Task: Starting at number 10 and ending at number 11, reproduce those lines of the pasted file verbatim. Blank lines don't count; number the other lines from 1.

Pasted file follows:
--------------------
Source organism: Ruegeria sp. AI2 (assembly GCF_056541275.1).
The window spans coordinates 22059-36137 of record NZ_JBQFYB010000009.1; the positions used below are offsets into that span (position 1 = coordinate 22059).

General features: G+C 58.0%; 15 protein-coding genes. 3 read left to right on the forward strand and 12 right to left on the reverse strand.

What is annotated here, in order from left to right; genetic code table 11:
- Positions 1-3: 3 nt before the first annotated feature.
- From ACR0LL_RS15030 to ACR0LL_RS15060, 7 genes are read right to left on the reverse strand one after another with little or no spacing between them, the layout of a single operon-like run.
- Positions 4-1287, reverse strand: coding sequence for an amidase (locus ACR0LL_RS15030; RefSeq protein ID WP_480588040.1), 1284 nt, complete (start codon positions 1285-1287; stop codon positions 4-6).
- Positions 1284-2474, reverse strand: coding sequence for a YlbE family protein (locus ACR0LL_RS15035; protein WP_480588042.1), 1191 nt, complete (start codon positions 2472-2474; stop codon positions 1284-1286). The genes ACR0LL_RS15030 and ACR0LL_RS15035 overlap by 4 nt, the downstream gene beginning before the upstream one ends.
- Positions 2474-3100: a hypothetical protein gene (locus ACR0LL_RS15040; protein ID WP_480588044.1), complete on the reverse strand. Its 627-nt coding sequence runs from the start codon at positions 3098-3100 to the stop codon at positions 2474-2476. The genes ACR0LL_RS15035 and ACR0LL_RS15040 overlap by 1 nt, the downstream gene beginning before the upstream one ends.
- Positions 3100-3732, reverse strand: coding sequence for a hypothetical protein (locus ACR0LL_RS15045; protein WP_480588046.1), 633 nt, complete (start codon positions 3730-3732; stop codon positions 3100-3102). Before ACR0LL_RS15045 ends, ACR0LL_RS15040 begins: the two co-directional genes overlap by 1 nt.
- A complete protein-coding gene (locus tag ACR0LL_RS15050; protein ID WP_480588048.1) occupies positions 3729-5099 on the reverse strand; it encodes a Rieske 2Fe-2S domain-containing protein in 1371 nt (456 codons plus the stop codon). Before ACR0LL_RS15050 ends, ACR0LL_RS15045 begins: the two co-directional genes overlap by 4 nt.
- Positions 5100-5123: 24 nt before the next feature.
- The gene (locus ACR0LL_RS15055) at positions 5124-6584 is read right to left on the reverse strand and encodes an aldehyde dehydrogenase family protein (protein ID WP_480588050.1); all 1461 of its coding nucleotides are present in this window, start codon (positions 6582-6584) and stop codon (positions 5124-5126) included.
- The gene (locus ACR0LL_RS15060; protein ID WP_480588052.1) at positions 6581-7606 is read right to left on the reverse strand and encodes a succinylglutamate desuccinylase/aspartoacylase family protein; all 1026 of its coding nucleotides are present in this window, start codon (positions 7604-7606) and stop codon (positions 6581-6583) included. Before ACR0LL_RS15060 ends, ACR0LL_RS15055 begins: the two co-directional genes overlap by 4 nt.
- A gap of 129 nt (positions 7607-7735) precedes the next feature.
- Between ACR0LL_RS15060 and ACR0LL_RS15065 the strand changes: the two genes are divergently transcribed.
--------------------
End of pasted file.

- Positions 3100-3732, reverse strand: coding sequence for a hypothetical protein (locus ACR0LL_RS15045; protein WP_480588046.1), 633 nt, complete (start codon positions 3730-3732; stop codon positions 3100-3102). Before ACR0LL_RS15045 ends, ACR0LL_RS15040 begins: the two co-directional genes overlap by 1 nt.
- A complete protein-coding gene (locus tag ACR0LL_RS15050; protein ID WP_480588048.1) occupies positions 3729-5099 on the reverse strand; it encodes a Rieske 2Fe-2S domain-containing protein in 1371 nt (456 codons plus the stop codon). Before ACR0LL_RS15050 ends, ACR0LL_RS15045 begins: the two co-directional genes overlap by 4 nt.